pothole in roadAs a bicyclist, a pedestrian, or another user of public roads or sidewalks, you are entitled to expect that the roads and sidewalks will be maintained in a safe condition and, if a hazard exists, that you will be appropriately warned about it. When that doesn’t happen, and you get hurt as a result, you may be entitled to compensation. Sometimes, this compensation may be achieved through a judgment and, other times, a settlement. A skilled Southern California bicycle accident attorney can provide you with needed representation in your case, including helping you analyze decisions like settling versus going forward with litigation.

A few months ago, the Los Angeles Times reported on one California bicyclist whose serious injures led to a large settlement. Peter was operating his bike along Valley Vista Road in the Sherman Oaks neighborhood of Los Angeles when his accident took place. While pedaling down the road, Peter encountered a large pothole. Unable to avoid the pothole, the bicyclist tried to drive through the hazard. The attempt was unsuccessful, and Peter lost control, with the crash throwing him to the ground. Peter then sued the City of Los Angeles.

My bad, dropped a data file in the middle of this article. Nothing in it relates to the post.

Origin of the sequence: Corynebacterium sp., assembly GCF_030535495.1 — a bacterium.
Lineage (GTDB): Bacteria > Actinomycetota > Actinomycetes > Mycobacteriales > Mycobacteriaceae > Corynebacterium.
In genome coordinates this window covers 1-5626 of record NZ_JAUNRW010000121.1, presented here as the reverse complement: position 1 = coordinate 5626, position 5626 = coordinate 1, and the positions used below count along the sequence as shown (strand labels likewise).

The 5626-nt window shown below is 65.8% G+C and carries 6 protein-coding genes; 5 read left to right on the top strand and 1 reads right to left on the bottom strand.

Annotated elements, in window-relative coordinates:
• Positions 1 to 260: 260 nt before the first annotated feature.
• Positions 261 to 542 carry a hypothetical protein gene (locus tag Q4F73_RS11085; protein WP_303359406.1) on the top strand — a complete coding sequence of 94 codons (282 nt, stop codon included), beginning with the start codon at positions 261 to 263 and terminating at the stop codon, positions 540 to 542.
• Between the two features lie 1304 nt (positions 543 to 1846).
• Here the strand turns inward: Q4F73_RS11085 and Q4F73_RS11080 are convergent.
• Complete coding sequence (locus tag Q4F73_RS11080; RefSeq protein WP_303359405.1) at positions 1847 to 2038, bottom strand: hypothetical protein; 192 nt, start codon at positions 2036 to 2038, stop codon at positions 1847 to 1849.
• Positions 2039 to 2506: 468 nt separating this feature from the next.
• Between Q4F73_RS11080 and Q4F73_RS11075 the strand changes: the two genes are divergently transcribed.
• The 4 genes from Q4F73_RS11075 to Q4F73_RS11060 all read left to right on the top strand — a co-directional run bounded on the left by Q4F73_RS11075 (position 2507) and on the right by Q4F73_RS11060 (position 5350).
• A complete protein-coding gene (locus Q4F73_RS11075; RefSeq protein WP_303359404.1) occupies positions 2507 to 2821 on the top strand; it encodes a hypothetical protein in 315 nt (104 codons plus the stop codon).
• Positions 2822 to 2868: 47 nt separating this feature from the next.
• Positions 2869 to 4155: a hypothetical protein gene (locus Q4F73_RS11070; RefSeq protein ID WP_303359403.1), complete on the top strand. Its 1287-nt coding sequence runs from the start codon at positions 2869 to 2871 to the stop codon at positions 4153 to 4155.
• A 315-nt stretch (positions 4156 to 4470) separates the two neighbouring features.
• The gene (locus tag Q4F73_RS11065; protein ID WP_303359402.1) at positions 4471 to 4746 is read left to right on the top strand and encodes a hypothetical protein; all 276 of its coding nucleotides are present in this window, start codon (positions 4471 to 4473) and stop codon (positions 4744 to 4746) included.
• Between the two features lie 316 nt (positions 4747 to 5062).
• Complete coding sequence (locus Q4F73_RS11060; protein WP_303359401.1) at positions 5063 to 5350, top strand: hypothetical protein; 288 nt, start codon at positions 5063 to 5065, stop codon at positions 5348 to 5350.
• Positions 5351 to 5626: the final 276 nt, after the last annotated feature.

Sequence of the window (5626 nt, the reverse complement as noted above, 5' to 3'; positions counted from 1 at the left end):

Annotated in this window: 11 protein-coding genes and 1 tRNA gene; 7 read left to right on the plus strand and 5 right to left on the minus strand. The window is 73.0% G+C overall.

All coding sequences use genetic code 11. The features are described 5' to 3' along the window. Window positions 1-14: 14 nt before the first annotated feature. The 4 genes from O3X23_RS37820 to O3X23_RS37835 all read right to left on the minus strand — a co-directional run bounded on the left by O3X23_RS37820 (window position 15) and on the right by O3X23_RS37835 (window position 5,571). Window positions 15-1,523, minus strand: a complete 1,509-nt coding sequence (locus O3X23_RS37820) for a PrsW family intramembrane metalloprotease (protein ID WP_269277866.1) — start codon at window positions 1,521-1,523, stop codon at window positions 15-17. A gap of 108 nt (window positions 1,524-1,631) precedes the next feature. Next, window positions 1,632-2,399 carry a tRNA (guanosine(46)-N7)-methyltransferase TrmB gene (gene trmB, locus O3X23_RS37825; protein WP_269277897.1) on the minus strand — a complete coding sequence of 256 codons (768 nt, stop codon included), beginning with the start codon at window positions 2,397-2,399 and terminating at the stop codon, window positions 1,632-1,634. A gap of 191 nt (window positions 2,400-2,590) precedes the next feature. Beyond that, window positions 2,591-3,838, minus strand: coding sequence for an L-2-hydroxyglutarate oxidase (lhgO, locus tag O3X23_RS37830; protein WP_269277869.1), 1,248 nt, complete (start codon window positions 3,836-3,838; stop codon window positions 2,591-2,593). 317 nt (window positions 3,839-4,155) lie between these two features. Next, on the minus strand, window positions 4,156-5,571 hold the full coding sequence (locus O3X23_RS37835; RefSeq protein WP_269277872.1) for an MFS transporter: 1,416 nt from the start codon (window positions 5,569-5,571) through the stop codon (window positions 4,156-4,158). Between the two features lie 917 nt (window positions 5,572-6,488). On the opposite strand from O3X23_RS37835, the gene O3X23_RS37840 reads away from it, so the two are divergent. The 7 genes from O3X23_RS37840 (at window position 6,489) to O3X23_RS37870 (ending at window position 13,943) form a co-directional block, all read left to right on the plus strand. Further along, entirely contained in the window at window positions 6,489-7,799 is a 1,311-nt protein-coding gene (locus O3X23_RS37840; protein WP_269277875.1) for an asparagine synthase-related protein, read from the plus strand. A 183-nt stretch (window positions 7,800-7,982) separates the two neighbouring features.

In a case like Peter’s, there are certain essential things that you’ll need to accomplish in order to achieve a favorable result. First, you will need to show that the entity you sued was liable for the harm you suffered. In Peter’s case, he presented proof that the pothole was hazardous due to the deficient maintenance of the road and the low lighting in the area of the hole, which made the pothole “a concealed trap” for people like bicyclists, the Times reported.

bicyclistAs a bicyclist, there are certain risks that come with taking to the road on your bike. That is especially true if you are a racing bicyclist. One of the risks that shouldn’t “come with the territory,” though, is the risk of injury or death due to the negligence of a driver of a car, truck, or van. In one recent case, a van driver’s decision to park that vehicle in the path of a group of bicyclists was potentially an action that elevated the risk of harm to the bicyclists and allowed the family of one dead cyclist to pursue their wrongful death claim. Whether you’re bicycling to race or simply as a means of transportation, you may be entitled to damages if you are hurt by a driver’s negligence. You should act without delay to contact an experienced California bicycle accident attorney about your case.